The possibility of a serious fightback, which was represented by the magnificent strike on November 30 has been thrown into question by the retreat of a number of unions, led by UNISON and supported by the TUC leadership. We are now in a dangerous situation.
The November 30th strike could hardly have been a bigger success. Around 2 million workers (the majority women) took part. It united 27 unions across the NHS, education, civil service and local government. It was the biggest strike for a generation and the most important action yet in the campaign against the cuts. The unions were united around the three main features of the attack: that workers were being asked to work longer, to pay more, and get less. It was a brilliant platform for united action.
There were thousands of militant actions, picket lines, and demonstration across the country – from the big cities to the smallest of towns. In Birmingham 10,000 took to the streets, Manchester 25,000, Newcastle 8,500, Glasgow 25,000 plus, Bristol 20,000, Oxford 5,000 and in London up to 50,000.
And it received a remarkable level of public support. Various polls put it at between 48% and 61% with the highest support amongst women and young people. This support was reflected on many of the demonstrations, which were clapped through the streets by onlookers.
Militant speeches were the order of the day. You could hardly tell right from left— even UNISON General Secretary Dave Prentis and TUC general secretary Brendan Barber were talking militant. They both spoke at the Birmingham rally stressing that this was a crucial struggle facing the trade unions, that it was the spearhead of the fight against all cuts and that this was only the start of the struggle. They got prolonged standing ovations when they said that they were going to see the pensions struggle through until the end.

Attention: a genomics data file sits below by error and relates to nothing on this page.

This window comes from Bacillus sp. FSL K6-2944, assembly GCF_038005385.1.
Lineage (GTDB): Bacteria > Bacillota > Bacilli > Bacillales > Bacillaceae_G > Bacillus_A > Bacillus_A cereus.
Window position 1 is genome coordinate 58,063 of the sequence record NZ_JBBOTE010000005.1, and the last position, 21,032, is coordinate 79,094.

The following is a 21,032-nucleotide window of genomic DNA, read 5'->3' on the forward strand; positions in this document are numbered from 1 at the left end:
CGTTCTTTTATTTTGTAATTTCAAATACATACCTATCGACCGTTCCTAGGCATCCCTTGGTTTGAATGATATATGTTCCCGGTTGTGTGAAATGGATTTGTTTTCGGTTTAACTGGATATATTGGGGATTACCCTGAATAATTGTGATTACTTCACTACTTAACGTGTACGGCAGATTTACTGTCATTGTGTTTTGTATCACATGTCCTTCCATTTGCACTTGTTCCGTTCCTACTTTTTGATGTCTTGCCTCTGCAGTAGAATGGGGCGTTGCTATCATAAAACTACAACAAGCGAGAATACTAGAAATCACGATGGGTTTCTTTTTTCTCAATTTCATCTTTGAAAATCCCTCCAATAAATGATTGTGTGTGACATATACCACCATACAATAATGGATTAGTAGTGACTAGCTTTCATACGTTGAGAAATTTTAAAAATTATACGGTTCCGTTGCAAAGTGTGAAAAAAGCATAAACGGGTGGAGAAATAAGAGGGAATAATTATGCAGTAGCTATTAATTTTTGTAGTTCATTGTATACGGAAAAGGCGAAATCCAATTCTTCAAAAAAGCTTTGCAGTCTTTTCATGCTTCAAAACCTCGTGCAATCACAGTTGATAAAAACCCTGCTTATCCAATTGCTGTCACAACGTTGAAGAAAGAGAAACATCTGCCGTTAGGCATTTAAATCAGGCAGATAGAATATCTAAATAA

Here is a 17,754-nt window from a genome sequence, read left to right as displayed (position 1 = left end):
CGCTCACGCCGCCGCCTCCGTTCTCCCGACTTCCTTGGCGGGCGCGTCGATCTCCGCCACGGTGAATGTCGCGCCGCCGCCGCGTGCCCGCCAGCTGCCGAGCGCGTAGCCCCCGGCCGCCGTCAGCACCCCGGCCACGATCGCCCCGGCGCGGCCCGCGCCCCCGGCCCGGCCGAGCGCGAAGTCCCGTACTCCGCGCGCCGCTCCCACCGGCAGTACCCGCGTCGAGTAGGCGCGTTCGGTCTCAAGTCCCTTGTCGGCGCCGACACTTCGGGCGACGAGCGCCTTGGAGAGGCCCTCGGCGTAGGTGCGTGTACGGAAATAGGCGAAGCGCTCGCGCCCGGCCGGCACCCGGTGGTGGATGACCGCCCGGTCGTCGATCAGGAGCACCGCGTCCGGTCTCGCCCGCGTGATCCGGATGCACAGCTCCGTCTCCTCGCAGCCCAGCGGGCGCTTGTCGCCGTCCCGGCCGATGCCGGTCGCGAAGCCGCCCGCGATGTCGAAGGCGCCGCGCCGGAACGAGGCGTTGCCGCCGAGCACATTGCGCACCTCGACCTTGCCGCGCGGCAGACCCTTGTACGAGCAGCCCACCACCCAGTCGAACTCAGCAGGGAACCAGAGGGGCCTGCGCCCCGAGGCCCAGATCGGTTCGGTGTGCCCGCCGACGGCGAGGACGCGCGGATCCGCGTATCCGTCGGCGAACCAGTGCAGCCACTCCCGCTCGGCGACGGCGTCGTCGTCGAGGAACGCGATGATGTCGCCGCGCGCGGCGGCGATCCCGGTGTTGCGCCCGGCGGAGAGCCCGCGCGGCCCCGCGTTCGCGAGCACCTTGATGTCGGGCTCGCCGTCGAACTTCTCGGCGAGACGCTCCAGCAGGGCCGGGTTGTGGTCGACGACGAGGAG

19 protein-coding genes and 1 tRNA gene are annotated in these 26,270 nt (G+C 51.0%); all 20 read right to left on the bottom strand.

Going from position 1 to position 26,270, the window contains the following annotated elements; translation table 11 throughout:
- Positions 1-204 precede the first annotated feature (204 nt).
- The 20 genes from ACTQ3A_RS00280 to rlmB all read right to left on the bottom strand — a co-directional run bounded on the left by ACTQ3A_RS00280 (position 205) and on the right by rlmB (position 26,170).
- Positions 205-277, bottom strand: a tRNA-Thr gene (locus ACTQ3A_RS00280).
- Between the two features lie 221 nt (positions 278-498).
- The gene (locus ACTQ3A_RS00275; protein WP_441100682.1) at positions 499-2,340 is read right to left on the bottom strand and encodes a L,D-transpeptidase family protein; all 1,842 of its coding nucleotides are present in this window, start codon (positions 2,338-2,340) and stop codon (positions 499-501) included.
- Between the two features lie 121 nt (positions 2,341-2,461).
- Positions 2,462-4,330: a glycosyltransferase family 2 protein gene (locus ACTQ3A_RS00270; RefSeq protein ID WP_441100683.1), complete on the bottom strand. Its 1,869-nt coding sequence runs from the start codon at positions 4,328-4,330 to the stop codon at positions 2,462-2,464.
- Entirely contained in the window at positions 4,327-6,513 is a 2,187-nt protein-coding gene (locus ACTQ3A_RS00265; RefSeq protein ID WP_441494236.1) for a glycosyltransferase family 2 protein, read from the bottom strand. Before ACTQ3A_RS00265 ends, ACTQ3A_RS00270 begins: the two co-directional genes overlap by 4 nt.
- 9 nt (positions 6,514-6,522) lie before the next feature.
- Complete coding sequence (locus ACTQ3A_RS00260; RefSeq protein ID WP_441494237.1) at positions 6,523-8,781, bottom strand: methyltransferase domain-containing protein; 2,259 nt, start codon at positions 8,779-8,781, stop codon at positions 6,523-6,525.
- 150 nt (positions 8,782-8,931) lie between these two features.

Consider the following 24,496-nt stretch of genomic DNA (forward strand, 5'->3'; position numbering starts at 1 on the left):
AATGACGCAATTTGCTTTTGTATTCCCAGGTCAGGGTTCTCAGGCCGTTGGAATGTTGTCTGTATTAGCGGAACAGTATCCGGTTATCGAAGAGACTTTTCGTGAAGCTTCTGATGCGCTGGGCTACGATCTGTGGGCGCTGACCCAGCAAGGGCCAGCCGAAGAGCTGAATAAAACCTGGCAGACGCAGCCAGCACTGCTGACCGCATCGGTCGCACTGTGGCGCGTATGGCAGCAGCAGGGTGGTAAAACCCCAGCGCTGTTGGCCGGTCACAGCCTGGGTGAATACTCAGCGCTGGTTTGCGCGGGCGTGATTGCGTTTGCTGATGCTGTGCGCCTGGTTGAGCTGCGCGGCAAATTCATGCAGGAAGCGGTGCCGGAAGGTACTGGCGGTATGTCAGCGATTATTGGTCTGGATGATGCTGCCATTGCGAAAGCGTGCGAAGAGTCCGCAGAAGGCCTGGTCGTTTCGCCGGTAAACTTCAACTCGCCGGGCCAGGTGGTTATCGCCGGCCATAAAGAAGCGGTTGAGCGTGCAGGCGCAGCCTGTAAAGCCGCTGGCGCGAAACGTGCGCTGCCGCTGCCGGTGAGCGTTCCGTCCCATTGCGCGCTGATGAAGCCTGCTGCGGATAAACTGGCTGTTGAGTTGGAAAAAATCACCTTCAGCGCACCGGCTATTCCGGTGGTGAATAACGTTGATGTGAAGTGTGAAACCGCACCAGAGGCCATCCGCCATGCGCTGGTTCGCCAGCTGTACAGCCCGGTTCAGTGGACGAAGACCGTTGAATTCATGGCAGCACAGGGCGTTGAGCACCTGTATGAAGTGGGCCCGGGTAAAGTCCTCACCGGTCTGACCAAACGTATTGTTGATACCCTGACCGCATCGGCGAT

In fact Prentis had said in his speech to the union’s National Delegate conference last July that one day’s action would not be enough in this “long hard fight in which victory cannot be guaranteed”.
However, less than two weeks later, even those well versed in the capacity of right-wing trade union leaders to collapse, were shocked when a number of them, led by UNISON and the TUC, accepted an invitation to break up into sectoral negotiations around a ‘final offer’ with no change what-so-ever on the central issues of “pay more, work longer, and get less”.
Even worse. Within hours of the first meetings statements were being made by UNISON officials that progress was being made and that there was a good chance of a settlement. When it was pointed out that nothing was being conceded on the main issues at stake—and that Danny Alexander had made it clear that the final offer had not cost the government a penny more than the original offer—the UNISON official conducting the negotiations in the NHS said that this was true but that “we have always seen this as a damage limitation exercise”. Such comments reflect the platitudes coming from the mouths of the Labour leadership and their lackeys who no doubt were pushing hard behind the scenes for such a retreat.